As the boat headed out into the open water, it became clear to the Human that this was not a lake or sea, but rather a huge, circular river. Smaller rivers flowed into it, radiating out like spokes from the hub of a wheel. The current of the river, which the Leviathan had called Lethe, moved swiftly around the island in the center, and the boatman had to steer carefully to avoid being swept away. The boat flew across the still water with unnatural speed, and the island across the water grew noticeably. Beneath the surface of the water, which was still mirror-smooth, despite the current, the Human could occasionally see glimpses of the Leviathan’s scales when it rose close to the surface.
By this point, there was almost no light left in the sky. The island was only visible because it blocked the thin gray sliver that defined the horizon. In the center of the island, the Human could just make out a shape that seemed to be the only object taller than a stone. It seemed to give off some slight green light, but it was too far to make out details.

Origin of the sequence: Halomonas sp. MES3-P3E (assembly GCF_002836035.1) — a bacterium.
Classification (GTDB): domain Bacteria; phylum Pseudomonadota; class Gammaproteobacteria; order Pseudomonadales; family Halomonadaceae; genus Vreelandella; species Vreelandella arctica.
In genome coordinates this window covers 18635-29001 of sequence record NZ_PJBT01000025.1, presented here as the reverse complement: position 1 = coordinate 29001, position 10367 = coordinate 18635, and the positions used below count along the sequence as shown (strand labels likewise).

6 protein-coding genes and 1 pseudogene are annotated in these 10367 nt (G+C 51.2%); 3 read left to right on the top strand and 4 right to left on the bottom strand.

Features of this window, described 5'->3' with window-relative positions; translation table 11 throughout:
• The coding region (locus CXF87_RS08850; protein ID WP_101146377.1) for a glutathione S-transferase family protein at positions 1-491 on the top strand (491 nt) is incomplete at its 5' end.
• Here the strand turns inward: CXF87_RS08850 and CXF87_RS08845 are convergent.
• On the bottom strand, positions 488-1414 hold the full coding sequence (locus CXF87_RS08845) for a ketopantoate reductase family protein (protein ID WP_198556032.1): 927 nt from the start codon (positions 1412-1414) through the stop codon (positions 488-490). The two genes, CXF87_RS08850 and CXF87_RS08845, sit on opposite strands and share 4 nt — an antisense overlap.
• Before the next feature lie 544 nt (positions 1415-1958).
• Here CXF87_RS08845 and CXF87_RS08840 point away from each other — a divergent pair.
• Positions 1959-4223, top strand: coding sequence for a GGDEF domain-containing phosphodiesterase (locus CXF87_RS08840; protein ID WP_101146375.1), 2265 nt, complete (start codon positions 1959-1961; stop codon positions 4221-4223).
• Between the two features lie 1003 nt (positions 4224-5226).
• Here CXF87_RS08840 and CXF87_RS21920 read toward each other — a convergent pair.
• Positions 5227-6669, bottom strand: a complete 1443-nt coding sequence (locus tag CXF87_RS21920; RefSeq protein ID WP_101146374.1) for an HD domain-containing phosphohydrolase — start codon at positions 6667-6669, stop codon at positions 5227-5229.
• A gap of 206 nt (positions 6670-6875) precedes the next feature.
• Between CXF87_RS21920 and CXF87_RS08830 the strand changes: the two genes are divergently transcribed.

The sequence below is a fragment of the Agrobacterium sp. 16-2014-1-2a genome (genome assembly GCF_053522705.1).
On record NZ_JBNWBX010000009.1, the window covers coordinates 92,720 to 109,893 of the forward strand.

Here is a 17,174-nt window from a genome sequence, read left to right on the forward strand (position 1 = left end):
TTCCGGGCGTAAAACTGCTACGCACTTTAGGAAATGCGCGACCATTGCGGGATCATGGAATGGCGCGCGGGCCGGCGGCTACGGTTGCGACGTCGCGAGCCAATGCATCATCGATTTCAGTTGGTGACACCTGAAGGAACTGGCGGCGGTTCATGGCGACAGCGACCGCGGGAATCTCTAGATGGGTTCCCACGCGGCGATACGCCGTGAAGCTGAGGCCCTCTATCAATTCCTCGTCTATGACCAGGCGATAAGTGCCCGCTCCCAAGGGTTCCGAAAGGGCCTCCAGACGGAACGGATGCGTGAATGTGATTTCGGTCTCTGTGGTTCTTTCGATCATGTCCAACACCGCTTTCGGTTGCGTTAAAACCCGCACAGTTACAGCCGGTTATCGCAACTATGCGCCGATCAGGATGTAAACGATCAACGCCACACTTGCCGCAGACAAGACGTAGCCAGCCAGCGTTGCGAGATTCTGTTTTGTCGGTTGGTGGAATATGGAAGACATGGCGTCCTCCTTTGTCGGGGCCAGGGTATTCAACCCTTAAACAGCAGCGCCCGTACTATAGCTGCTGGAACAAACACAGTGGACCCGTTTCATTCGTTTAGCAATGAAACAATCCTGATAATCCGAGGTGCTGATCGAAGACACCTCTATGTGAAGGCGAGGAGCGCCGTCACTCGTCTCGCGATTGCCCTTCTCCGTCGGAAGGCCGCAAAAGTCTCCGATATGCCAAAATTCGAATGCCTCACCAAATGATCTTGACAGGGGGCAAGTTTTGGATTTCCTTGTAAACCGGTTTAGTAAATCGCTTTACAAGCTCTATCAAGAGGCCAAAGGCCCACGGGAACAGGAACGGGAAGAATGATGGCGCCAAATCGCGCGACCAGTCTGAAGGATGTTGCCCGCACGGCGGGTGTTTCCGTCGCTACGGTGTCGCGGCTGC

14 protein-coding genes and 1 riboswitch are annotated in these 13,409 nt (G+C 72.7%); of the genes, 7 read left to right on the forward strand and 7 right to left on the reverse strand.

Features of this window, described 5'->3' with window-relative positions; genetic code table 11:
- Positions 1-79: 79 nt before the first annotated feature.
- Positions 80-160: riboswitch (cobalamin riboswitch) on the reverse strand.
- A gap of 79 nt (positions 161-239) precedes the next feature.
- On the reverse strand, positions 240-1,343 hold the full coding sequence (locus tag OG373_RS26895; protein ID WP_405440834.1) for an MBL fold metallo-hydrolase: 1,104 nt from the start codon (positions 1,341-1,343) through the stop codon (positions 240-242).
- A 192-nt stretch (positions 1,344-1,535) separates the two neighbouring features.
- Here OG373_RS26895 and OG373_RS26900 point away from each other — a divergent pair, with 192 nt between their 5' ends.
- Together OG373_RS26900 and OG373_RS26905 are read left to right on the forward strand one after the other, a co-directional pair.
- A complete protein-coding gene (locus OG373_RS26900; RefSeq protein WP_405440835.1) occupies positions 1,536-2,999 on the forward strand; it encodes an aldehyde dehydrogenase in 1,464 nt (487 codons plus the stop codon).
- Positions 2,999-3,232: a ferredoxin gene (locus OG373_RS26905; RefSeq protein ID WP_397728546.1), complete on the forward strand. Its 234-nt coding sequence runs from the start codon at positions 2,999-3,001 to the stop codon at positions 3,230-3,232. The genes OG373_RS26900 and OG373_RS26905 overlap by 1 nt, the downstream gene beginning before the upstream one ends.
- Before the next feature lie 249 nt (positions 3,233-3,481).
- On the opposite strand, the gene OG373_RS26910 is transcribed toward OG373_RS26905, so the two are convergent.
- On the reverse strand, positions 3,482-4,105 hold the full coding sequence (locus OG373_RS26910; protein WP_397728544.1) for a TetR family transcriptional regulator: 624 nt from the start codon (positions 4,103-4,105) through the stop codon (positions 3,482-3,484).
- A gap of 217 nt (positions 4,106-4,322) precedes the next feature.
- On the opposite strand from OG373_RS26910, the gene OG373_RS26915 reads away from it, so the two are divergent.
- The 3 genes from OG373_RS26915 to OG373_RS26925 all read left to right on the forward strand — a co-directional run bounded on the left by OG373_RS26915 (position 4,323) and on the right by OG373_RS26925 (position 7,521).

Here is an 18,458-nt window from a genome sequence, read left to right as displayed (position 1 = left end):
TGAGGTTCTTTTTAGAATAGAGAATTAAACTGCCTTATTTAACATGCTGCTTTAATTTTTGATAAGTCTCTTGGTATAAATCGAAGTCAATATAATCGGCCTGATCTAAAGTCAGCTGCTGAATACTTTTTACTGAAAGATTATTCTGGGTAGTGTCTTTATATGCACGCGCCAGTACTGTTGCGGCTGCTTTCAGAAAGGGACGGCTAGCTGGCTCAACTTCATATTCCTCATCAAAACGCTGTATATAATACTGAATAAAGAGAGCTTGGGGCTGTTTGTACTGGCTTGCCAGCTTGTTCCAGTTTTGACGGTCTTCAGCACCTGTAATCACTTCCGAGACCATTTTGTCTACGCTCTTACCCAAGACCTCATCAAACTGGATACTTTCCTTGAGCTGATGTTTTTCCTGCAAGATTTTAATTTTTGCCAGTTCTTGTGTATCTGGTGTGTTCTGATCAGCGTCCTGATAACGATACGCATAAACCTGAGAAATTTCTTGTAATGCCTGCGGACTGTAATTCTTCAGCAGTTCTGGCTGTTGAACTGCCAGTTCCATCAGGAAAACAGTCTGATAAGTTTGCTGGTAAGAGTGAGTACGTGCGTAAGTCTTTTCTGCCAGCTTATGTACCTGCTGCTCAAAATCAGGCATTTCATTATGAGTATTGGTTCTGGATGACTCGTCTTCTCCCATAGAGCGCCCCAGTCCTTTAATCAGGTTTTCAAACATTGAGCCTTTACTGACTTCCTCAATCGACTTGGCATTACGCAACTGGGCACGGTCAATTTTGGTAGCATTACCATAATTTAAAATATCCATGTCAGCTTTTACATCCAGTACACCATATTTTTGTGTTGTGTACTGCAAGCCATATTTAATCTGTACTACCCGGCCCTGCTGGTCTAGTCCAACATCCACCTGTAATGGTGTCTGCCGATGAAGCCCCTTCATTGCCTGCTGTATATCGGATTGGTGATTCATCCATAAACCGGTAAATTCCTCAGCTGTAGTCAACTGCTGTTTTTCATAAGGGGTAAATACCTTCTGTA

As the boat drew closer, however, it became clear that this object was, in fact, a tree. A tree the size of a mountain. Its size had been obscured by distance, but it now dominated the horizon. The island was mostly made of roots, with just enough earth to fill the spaces between. These roots were wider across than the path the Human had been following. Wider than the river through the forest. The rose from the earth in graceful arcs, plunging back down into the earth and twisting around one another to form an immense gnarled surface. Moss covered them in many places, creating the illusion of a lush meadow dotted with wooden boulders.
The boat came to rest in a gap between the roots, wedging the keel securely into its berth. The boatman gestured that the Human should disembark. As the Human stepped carefully onto the roots, the true scale of the tree became viscerally evident.
The island formed by the tree’s roots was large enough that only the slightest curve could be seen along its edge. The trunk in the center was the size of several large villages laid out end to end. It seemed more like a wall than a cylinder. The bark was a range of browns and grays. No shade seemed out of place for the bark of a tree, but it was odd to see them all together. The branches of the tree stretched out as far as did the roots, creating a mirror of the the island in size and shape. It was so far above, however, that the details of the branches and leaves were lost. The leaves gave off a green glimmer, which was what the Human had seen from the boat. The canopy was so far above, it seemed more a part of the sky than of something anchored to the earth.